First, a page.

The Sunday Telegraph

Extremist groups ‘weaponise’ Islamophob­ia

‘Human rights’ arguments also used by radicals to undermine debate, says new counter-terrorism tsar

- By Camilla Turner EDUCATION EDITOR

HARD-LINE groups are “weaponisin­g” Islamophob­ia and “cynically” using human rights to promote their ideology, the Government’s new counter-extremism tsar has warned.

Sara Khan said that Islamist groups accuse their critics of being anti-Muslim, in an attempt to undermine “legitimate debate” about extremism.

She said that the “use and abuse” of the language of human rights is “per- haps the most concerning” tactic employed by fundamenta­list groups.

“Groups such as Hizb ut-Tahrir, for example – who traditiona­lly rally against what they perceive to be western human rights – increasing­ly and cynically use human rights to promote Islamist ideology,” Ms Khan said.

“They and their sympathise­rs weaponise Islamophob­ia in an attempt to shut down legitimate debate about Islamic extremism while underminin­g the general struggle against anti-Muslim hatred.”

Ms Khan, who leads the newly created Commission for Countering Extremism, said that far-Right groups also manipulate­d free speech arguments to “actively peddle hatred”. Plans to set up the commission were announced by the Prime Minister after the Manchester bombing in May last year.

Ms Khan told how the far-Right has “repackaged” traditiona­l racism, adding: “We are now seeing increasing profession­alism, internatio­nal networks and funding and the exploitati­on of social media.”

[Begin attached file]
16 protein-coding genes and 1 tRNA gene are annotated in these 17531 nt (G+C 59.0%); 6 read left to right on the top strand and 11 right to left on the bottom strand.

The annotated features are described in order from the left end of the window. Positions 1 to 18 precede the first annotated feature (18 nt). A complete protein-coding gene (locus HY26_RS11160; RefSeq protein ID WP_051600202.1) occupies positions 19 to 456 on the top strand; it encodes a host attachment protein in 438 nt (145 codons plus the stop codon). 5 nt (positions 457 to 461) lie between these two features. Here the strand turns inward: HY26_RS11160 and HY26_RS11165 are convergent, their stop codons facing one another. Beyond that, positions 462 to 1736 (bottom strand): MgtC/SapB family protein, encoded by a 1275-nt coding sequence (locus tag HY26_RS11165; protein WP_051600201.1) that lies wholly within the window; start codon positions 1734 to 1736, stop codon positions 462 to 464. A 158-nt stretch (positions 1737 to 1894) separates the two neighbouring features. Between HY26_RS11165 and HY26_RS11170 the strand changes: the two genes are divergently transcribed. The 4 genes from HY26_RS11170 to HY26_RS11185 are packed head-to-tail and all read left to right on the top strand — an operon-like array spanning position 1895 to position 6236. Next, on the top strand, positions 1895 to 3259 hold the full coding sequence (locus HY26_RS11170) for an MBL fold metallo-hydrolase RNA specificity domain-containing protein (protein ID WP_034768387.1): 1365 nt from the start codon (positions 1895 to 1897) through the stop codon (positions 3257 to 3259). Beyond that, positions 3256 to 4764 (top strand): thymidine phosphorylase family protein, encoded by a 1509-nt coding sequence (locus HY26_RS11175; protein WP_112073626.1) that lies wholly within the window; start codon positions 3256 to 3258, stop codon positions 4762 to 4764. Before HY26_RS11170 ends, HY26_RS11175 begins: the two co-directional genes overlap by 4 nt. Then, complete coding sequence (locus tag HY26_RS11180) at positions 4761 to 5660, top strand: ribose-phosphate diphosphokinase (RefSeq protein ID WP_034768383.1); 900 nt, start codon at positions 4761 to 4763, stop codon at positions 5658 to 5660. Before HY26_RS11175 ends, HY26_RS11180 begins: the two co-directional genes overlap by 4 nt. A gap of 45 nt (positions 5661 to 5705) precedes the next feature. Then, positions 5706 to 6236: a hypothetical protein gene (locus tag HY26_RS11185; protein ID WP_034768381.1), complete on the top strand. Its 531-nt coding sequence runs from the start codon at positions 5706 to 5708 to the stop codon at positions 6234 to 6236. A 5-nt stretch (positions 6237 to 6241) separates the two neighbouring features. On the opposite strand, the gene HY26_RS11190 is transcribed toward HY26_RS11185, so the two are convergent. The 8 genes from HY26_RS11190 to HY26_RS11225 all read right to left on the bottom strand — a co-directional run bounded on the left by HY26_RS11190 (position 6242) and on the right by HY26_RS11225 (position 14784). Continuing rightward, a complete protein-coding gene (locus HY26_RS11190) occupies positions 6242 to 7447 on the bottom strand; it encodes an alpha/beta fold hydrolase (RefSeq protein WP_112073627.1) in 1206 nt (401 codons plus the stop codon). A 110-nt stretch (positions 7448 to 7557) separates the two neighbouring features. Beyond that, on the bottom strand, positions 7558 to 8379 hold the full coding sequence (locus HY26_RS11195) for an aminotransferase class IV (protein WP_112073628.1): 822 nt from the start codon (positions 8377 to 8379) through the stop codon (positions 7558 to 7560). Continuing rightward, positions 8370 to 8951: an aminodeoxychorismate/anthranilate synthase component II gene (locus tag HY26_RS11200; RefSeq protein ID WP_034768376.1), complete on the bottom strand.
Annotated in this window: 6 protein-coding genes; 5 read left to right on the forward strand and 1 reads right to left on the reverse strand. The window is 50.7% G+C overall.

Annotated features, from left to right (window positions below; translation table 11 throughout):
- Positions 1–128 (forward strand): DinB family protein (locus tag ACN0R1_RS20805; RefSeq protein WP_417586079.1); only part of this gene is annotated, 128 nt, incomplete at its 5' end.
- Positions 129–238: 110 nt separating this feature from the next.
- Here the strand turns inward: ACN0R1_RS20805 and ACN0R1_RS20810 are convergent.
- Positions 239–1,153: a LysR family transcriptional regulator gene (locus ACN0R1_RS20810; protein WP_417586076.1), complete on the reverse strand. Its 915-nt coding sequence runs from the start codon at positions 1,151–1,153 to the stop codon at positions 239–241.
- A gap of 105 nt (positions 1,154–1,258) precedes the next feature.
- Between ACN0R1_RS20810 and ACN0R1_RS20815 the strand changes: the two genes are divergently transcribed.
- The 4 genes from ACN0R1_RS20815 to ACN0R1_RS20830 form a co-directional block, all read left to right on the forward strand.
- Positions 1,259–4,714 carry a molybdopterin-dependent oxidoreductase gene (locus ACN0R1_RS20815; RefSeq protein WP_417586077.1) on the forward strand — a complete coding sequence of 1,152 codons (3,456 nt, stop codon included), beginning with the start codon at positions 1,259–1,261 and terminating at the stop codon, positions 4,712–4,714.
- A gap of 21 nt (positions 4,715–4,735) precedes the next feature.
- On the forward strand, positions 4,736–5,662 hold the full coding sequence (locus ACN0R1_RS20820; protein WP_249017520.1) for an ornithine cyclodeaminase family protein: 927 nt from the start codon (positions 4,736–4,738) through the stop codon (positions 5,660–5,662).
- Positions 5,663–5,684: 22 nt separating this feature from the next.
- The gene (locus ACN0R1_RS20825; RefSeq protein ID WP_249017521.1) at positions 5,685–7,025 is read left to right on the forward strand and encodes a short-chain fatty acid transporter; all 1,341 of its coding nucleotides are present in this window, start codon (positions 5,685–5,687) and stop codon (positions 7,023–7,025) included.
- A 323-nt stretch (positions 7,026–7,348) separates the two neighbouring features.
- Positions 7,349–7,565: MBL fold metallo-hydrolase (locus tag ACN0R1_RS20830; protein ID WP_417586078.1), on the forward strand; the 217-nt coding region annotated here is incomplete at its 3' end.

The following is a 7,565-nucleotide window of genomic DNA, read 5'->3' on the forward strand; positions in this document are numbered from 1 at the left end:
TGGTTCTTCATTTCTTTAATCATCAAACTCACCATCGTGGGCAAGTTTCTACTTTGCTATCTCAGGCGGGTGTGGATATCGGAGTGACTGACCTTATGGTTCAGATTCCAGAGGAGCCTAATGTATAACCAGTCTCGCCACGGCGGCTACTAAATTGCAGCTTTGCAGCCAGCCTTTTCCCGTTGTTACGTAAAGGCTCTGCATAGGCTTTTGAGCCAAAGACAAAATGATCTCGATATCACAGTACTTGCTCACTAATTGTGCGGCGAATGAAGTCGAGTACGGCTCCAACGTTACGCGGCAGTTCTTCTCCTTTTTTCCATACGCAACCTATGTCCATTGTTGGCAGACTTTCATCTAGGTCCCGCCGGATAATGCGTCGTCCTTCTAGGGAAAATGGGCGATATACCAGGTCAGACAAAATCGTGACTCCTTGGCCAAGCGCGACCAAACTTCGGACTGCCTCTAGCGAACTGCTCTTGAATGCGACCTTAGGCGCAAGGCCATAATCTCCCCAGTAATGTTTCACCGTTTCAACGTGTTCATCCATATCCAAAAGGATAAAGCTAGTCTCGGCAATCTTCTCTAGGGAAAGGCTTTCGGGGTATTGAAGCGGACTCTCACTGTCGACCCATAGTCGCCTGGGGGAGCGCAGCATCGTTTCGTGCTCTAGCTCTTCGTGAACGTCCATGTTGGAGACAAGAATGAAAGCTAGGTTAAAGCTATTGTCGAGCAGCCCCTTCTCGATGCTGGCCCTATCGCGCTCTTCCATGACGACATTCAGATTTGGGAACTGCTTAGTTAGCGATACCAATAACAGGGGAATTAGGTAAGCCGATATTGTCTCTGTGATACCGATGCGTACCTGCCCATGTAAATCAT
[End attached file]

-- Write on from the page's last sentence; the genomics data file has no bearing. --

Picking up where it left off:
Earlier this year, the activist Tommy Robinson – whose real name is Stephen Yaxley-Lennon – was hailed by his fans as a free speech martyr after he was jailed for contempt of court, but a later appeal was successful.

Hizb ut-Tahrir, a Salafi movement which is proscribed in parts of Europe and much of the Middle East, has called for the establishm­ent of a caliphate and the introducti­on of Shari’ah law throughout the Islamic world.

The group has been described in a Government report as anti-Semitic, and has previously encouraged British Muslims not to vote in general elections on the basis that it rejects partici- pation in the democratic system.

The Government has threatened to outlaw Hizb ut-Tahrir on several occasions, but each time has failed to follow it through with legislatio­n.

Ms Khan was speaking at an event this week to mark the launch of education charity Since 9/11’s new set of primary school resources, which are aimed at promoting British Values.

Kamal Hanif, an expert in counterext­remism education and trustee of the charity, said that primary schoolchil­dren must learn about tolerance and the rule of law at school to stop poisonous views from their families taking hold.

Unless pupils learn about these topics at school, any potentiall­y dangerous perspectiv­es they have picked up from their parents or wider community will become “embedded” in their thinking from a young age.

He said that it is “crucial” for teachers to educate youngsters about democracy and the rule of law in order to prevent them from “being more prone to more extreme views” in the future.

Mr Hanif was appointed by the Government to turn around three schools at the heart of the alleged Trojan Horse plot, under which a number of Birmingham schools were accused of installing hard-line Islamist practices in the classroom.

Since 2014, schools have been required to promote British Values as part of wider efforts to stamp out extremism. Mr Hanif said that while there has been a big focus on rolling this out at senior schools, more work needs to be done with primaries.

He said that developing a sense of pride in young children about democracy respect is “how you really counter the radical views and extremism”.

‘Groups… increasing­ly and cynically use human rights to promote Islamist ideology’

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